Is online learning really all it’s cracked up to be? ?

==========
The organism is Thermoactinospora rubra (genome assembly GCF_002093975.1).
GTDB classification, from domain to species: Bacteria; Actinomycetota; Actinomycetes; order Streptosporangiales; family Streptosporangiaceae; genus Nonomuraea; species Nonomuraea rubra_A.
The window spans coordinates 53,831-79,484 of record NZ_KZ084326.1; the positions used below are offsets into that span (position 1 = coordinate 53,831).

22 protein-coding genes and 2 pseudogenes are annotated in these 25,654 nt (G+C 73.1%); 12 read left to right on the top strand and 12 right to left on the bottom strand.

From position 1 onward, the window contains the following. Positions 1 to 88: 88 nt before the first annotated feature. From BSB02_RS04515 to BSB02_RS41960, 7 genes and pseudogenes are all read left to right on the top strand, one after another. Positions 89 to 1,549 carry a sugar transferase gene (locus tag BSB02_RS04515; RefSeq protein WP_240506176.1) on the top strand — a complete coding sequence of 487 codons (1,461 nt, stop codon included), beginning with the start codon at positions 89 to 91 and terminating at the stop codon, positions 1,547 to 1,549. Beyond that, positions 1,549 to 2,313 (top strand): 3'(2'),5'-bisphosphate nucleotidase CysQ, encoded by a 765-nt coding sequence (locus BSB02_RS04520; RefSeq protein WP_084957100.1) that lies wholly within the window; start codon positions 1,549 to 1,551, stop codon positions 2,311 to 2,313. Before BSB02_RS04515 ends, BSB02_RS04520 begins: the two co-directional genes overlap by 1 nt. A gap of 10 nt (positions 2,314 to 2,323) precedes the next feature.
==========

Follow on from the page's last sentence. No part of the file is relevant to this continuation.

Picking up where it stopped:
Reflecting on my experience it is quite evident that technology is heavily engrained in my work life as well as my student life. I use technology daily at work and now that a good chunk of my graduate courses is delivered online, I also rely on technology immensely to complete my assignments for my graduate courses. From the moment I arrive at school, I rely on technology to accomplish all the administrative tasks linked to my work, to help me engage my students, and to help me stay connected with staff and families. I walk into my classroom and from the moment I sit down at my desk and start to prepare for my day by checking e-mails and sending documents to the school printers, I am pretty much dependent on technology ? . My classroom projector is used non-stop throughout the day and I try to incorporate a variety of tools and applications in my teaching to engage my students and enhance their learning. I want to stress that the technology I do choose to incorporate in my teaching always has a purpose and there is meaning as to why I choose specific tools and applications over others; the purpose is key when we are using educational technology in the classroom. The same goes the minute I get ready to log on to my online courses; I turn on my computer, make sure my internet is working, and log on to UR courses to either join our Zoom meetings or check what assignments are due.